There’s something about the first days of spring that  inspires people to get out and plant something.  Maybe it’s the spreading haze of green along the hedgerows, the rising chatter of birds battling over territories, or the sudden splashes of colour appearing as crocus rivers of purple and gold replace snowdrop drifts in our parks.  Maybe we respond to the lengthening days as plants do, rising up from our winter torpor, reaching for the light and the invigorating touch of the March breeze on our face.  

As project coordinator for a volunteer programme teaching food growing, early March was always the time of year when we saw a surge in requests for support from schools, families and community groups.  It was always a joy to experience this rush of enthusiasm, but we also had to tread carefully; we needed to temper that drive with some realism as people reached for their spades, trowels and seeds and asked, ‘Where do I dig?’  Letting them launch into digging and sowing too soon would do damage in the long-term to the soil and to their enthusiasm and confidence when frosts and dampness destroyed their efforts and taught the implacable false lesson, ‘I just don’t have a green thumb.’

March is a month of extremes.  Yes, the world is reawakening after a long, dark, wet winter, but bright breezy days can still pivot into snow, ice and storm.  The ground is still cold and sodden, vulnerable to compaction under gardeners’ boots, a hostile environment for most seeds and new plants which much prefer the protection of a greenhouse or windowsill.  I love the traditional advice which says that one should not plant carrots until it is possible to drop one’s trousers and sit comfortably ‘bare-arsed’ on the soil.  

March is the month for beginning to plant seeds under cover, for continuing to plan for the warmer days that are just around the corner.  For Christians, early spring parallels the season of Lent with its lessons of self-restraint before the joy and exuberant celebration of Easter.  A period of deliberately holding back in anticipation, of straining at the leash, makes both spring and Easter all the sweeter when they come.

This year there is an added dimension to my straining at the leash.  For the past three years and more I have struggled with fibromyalgia, drained of energy and moving around the house and garden like an arthritic old woman.  Two years ago I was pleased at my progress when I managed to pot-on my numerous tomato seedlings while sitting at the kitchen table.  Last year I was able to stand to this task and complete it without frequent tea-breaks.  This year I have begun spring with a weekend in Norfolk, where I walked ten miles over the course of two days.  I stood in the middle of a marsh in rapt tears, listening to the bubbling call of the curlew for the first time since I left my garden in Scotland 18 years ago.  It was a moment of pure joy and thankfulness for my recovery and for my renewed ability to stand in that spot.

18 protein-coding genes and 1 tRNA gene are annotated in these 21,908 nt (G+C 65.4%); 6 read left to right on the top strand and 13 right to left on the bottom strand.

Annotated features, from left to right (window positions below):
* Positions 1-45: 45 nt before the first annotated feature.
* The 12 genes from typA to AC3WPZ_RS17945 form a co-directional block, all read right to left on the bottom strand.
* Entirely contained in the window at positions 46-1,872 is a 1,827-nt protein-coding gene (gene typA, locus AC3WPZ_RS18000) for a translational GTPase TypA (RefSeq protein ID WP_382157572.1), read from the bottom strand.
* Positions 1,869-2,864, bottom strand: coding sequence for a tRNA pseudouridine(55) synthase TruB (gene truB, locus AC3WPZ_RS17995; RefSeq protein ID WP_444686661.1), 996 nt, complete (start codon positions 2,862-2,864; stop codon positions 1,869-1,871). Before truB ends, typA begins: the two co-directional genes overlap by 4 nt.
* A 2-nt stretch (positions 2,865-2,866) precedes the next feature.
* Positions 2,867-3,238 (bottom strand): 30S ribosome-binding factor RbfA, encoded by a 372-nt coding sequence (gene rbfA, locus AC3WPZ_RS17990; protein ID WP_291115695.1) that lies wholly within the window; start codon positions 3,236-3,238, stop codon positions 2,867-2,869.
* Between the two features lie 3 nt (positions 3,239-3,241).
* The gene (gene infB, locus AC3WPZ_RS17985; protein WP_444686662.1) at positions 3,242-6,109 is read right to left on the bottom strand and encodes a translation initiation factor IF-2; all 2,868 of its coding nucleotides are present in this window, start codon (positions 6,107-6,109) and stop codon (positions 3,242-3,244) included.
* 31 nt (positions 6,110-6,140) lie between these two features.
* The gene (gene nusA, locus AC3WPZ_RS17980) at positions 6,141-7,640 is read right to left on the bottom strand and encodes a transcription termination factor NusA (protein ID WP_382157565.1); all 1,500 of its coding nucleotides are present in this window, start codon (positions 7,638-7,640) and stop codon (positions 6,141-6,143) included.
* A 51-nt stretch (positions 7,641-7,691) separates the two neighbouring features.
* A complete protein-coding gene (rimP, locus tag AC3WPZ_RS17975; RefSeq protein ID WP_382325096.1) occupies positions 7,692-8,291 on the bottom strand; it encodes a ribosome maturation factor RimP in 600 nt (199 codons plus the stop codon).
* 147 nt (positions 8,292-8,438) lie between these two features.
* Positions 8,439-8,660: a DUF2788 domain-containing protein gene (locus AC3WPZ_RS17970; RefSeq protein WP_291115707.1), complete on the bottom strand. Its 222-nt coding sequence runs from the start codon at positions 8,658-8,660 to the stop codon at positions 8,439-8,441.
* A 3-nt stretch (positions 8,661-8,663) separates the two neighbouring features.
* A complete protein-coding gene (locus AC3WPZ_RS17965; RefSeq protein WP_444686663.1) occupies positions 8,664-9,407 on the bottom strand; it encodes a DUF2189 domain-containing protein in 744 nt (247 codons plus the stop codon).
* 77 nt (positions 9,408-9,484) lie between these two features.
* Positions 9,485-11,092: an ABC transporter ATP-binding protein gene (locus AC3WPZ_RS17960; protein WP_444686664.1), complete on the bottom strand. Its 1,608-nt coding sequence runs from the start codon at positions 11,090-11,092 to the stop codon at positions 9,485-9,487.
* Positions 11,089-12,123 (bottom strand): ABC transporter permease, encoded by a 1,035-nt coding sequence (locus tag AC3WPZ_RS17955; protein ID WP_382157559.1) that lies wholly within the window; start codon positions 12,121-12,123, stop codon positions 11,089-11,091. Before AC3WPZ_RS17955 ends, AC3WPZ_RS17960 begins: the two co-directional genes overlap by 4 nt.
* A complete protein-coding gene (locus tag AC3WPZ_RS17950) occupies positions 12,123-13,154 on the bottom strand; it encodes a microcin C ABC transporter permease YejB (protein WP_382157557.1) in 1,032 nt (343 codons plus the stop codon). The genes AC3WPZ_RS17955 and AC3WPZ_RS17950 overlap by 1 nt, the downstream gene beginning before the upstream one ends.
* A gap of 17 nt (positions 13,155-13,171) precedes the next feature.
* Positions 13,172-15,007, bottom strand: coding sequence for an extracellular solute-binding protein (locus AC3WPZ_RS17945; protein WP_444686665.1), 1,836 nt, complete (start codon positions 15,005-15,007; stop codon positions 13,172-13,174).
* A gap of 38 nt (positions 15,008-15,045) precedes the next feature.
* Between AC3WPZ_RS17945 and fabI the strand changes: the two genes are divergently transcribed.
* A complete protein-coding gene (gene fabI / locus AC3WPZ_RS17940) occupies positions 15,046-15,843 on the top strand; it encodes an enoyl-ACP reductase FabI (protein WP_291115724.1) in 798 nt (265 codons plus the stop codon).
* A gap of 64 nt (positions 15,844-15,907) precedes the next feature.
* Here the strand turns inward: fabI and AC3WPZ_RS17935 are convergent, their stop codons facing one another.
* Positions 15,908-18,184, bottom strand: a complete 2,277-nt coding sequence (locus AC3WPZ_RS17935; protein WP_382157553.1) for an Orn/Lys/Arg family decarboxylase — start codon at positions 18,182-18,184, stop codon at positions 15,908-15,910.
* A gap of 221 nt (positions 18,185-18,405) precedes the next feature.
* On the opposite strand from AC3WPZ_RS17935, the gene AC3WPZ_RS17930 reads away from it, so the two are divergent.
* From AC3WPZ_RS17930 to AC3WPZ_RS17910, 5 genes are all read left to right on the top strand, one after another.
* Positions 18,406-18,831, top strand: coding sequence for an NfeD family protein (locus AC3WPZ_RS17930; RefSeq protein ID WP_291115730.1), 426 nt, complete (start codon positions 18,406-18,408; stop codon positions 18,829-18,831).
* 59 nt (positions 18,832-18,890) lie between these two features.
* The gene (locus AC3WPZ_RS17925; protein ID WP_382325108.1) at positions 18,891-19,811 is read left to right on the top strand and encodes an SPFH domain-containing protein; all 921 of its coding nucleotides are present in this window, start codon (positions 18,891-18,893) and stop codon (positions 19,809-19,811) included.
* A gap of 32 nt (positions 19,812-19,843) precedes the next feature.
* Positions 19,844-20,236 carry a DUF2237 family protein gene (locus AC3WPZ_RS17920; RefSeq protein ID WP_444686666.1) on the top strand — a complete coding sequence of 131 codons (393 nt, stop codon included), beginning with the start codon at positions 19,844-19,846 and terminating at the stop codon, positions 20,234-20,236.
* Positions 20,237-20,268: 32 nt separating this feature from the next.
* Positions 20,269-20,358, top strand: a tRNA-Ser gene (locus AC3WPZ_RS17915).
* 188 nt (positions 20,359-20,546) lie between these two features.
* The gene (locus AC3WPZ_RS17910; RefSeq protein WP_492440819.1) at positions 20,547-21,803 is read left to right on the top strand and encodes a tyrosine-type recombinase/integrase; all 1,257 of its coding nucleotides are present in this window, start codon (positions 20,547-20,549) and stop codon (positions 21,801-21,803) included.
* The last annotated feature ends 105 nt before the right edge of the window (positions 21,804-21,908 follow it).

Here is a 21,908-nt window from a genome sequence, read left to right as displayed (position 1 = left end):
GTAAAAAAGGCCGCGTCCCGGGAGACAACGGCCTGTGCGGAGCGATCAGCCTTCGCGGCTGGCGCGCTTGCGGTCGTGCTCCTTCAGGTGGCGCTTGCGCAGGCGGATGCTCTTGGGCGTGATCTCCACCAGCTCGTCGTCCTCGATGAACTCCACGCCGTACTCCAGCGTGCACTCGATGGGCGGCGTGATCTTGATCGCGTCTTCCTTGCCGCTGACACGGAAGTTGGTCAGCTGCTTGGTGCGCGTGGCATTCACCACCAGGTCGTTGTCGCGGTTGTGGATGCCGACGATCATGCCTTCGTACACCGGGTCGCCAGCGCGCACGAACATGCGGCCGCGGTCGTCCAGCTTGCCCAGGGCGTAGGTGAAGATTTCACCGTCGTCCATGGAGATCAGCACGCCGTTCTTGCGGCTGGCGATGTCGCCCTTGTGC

Today’s bright blue skies, scudding clouds and birdsong are calling to me.  I feel I could turn the compost heap, barrow a ton of compost and mow the lawn all at once, but in my heart I know better.  I am not fully recovered yet and still need to pace myself.  Like me, my garden may be showing signs of growth and recovery but too early a start will lead to inevitable set-backs, disappointment and physical damage.  I shall continue to sow seeds in short bursts, to explore the new growth and cut the first juicy spikes of chives, but for now, both literally and metaphorically, it is a little too early to say, ‘For, lo, the winter is past, the rain is over and gone.’ Sometime soon though I shall be able to spend a day in my beloved garden saying, ‘[Now], The fig tree putteth forth her green figs, and the vines with the tender grape give a good smell.’   Just for now, I shall hold and treasure my enthusiasm; it's a hard, hard task to tackle but my body and garden will both thank me for my restraint.

For, lo, the winter is past, the rain is over and gone;
and the voice of the turtle is heard in our land;
The fig tree putteth forth her green figs, and the vines with the tender grape give a good smell. Arise, my love, my fair one, and come away.
Song of Solomon 2:11-13

Digging is not an essential part of being a gardener and is harmful for your soil as well as your health.  Read my new pages for more.

Love Your Soil, Don’t Dig It  

Creating No Dig  Beds